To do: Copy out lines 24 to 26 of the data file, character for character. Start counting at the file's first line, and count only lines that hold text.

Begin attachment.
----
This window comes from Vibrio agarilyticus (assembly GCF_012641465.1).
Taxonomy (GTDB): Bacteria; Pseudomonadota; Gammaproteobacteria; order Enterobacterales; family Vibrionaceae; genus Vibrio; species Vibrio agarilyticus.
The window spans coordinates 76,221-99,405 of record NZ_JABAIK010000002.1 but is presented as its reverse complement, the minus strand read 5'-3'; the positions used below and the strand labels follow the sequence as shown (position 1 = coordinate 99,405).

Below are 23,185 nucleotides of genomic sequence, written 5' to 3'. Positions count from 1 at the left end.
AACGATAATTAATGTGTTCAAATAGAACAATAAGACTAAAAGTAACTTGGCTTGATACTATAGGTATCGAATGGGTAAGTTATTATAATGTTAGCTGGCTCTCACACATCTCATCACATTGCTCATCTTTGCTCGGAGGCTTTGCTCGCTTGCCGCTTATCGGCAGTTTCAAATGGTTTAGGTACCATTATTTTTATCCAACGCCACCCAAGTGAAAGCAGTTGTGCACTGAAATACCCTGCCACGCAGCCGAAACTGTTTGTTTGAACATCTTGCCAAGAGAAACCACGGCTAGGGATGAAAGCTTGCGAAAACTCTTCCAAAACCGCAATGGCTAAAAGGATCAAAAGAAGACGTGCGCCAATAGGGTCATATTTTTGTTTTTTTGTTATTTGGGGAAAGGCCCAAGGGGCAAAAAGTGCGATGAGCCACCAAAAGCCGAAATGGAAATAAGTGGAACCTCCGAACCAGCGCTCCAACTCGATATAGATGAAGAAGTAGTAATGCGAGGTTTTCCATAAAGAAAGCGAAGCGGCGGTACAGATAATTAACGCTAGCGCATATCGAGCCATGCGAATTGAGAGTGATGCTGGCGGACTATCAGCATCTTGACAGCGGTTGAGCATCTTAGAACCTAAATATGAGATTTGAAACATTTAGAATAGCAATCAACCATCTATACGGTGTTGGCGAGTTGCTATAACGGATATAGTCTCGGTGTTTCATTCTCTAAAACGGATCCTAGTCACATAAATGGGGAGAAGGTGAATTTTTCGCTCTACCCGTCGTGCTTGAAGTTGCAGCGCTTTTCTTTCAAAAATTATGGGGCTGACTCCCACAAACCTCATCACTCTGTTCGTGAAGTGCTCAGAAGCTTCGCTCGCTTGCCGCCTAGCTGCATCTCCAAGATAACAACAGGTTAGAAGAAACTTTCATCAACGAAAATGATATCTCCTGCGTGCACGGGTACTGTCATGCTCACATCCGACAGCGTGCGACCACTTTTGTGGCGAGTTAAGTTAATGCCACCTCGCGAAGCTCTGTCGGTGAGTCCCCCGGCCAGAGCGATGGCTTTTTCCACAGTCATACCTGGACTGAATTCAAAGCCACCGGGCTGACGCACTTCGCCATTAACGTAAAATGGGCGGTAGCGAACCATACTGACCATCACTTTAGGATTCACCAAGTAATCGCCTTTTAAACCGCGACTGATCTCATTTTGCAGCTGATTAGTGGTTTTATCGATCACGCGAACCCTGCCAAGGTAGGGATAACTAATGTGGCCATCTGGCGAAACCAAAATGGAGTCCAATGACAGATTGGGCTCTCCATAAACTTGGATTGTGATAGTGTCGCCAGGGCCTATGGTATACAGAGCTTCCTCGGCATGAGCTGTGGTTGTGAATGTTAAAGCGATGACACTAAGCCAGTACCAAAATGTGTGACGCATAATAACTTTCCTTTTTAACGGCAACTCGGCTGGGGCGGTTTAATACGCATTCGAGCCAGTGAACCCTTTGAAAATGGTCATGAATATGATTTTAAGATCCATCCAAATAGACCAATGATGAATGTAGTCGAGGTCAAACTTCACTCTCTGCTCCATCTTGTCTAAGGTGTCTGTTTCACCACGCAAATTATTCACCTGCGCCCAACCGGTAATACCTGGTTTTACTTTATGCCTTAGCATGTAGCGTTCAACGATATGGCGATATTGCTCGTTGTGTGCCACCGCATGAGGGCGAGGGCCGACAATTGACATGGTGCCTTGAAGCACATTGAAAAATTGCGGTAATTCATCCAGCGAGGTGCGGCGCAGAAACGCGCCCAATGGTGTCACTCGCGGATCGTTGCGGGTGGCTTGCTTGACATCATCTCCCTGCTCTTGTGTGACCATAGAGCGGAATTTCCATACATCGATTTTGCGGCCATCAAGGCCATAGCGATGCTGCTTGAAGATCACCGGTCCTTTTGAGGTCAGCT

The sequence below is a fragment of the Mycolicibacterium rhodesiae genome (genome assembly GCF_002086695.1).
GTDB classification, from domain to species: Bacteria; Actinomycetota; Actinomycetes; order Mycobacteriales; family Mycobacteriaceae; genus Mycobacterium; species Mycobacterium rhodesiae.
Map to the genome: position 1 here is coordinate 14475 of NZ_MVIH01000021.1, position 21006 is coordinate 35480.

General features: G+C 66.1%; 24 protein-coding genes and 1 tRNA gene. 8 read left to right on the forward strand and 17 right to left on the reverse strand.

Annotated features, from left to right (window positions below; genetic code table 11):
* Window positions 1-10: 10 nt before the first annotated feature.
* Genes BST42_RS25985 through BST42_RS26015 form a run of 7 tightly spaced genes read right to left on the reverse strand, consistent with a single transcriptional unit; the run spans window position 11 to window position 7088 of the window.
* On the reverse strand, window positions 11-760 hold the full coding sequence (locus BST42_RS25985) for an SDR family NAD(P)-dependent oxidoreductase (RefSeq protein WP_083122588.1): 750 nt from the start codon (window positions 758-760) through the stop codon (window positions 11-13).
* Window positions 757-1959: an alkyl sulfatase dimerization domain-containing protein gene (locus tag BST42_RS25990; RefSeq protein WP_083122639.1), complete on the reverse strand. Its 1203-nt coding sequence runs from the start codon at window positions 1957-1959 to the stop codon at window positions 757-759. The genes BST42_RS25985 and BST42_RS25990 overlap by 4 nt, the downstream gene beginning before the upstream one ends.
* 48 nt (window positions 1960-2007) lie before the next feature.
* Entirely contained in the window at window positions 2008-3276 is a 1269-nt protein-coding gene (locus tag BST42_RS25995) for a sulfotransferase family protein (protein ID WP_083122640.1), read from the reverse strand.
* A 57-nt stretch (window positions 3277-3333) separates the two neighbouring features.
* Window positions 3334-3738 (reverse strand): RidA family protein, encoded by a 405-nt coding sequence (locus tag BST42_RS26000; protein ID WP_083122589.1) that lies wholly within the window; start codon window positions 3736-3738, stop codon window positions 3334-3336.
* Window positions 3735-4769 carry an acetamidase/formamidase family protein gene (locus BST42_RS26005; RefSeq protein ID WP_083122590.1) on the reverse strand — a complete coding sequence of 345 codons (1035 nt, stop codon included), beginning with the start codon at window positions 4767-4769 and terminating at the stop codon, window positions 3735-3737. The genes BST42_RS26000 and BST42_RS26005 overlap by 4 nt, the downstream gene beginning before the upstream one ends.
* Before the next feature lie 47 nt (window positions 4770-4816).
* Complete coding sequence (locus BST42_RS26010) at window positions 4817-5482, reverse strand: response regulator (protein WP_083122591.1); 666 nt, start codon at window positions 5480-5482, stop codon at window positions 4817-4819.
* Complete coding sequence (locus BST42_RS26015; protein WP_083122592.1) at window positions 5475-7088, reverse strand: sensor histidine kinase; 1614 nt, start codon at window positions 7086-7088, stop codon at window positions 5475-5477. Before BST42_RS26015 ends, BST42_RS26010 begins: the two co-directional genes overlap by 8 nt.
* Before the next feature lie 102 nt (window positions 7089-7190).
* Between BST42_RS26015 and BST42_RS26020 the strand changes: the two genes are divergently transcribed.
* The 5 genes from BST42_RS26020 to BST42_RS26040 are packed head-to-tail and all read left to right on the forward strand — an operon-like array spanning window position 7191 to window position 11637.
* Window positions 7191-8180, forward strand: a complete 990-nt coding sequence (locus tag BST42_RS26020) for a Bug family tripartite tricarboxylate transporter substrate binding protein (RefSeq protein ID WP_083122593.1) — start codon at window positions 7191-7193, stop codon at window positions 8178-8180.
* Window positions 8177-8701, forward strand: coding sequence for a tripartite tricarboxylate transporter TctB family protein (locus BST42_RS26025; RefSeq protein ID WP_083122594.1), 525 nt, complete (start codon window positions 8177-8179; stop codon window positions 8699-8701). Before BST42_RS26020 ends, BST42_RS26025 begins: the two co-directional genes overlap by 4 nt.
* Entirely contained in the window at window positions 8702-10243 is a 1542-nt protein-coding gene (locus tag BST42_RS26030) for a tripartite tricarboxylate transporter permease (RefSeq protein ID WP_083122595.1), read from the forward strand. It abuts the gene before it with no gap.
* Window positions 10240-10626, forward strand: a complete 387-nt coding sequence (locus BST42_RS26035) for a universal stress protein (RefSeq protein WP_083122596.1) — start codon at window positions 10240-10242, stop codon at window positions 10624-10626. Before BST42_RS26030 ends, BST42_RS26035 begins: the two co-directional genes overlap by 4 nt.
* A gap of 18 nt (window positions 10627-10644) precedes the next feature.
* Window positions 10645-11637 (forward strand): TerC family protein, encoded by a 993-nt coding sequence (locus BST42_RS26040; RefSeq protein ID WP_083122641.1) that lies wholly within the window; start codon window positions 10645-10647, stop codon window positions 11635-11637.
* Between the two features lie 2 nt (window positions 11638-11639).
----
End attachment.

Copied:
* Between BST42_RS26015 and BST42_RS26020 the strand changes: the two genes are divergently transcribed.
* The 5 genes from BST42_RS26020 to BST42_RS26040 are packed head-to-tail and all read left to right on the forward strand — an operon-like array spanning window position 7191 to window position 11637.
* Window positions 7191-8180, forward strand: a complete 990-nt coding sequence (locus tag BST42_RS26020) for a Bug family tripartite tricarboxylate transporter substrate binding protein (RefSeq protein ID WP_083122593.1) — start codon at window positions 7191-7193, stop codon at window positions 8178-8180.